4. Gilead: A Novel, by Marilynne Robinson.
     Robinson has written a novel that will resonate with persons of all walks of life as it deals with issues common to families and explores the complexities of faith. While the unfolding story is sometimes deeply tragic and sad, Robinson's prose will grip you and leave you eager to learn what will transpire next. Amid it all, she will also force you to wrestle along with the characters in the novel about who God is and the way He works.

5. The Hobbit and Lord of the Rings Trilogy, by J. R. R. Tolkien.
     Those who are not into fantasy fiction might too quickly dismiss this recommendation. However, Tolkien's classic is replete with amazing allegories that point to the ongoing battle for the souls of humanity. To get the full effect of Tolkien's use of Christian symbolism, read all four books (which really form a united whole). Don't just watch the movies.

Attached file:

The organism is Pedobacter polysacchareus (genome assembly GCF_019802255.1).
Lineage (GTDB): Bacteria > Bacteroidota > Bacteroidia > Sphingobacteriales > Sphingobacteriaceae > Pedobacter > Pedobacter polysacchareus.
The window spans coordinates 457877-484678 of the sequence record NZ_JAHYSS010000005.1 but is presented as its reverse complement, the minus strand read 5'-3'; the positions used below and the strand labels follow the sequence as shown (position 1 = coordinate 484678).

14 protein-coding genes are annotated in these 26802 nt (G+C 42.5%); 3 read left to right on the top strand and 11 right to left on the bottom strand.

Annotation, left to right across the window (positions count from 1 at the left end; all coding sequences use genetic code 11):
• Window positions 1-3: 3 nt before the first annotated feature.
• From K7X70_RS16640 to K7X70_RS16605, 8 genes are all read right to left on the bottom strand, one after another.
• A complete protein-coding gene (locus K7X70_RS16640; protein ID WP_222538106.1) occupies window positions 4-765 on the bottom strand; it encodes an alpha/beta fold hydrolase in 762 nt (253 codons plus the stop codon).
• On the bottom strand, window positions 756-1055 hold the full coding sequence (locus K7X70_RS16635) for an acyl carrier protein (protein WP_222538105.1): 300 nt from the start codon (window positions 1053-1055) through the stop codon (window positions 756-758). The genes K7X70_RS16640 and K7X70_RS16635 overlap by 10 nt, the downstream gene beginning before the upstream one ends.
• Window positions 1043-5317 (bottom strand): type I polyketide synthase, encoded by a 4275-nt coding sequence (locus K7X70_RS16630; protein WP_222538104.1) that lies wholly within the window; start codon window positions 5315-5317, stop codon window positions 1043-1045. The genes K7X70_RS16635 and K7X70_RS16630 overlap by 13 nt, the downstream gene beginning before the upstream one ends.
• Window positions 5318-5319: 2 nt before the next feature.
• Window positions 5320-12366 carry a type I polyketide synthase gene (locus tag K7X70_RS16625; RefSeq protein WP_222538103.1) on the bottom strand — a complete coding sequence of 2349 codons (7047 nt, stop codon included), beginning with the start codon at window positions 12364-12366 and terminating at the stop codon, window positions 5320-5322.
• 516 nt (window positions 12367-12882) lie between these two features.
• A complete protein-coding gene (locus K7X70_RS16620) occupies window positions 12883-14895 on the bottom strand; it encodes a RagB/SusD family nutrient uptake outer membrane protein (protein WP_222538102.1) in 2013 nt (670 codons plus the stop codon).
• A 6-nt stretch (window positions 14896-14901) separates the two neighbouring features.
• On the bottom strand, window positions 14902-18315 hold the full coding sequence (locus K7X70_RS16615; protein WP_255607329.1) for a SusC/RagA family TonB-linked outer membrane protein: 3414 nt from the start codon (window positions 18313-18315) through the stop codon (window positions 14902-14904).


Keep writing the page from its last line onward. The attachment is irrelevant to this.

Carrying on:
6. The Color of Water: A Black Man's Tribute to His White Mother, by James McBride.
     'If you don't have faith and education, then you don't have anything.' That was basically the message McBride's converted white Jewish mother preached to her children. And in this moving tribute, McBride reveals how his mom not only successfully instilled that message into her 12 children, she lived it out. Yet, behind it all is the glorious reminder that God is the color of water: He sees neither race nor culture, but He looks on the heart.

7. The Scarlet Letter, by Nathaniel Hawthorne.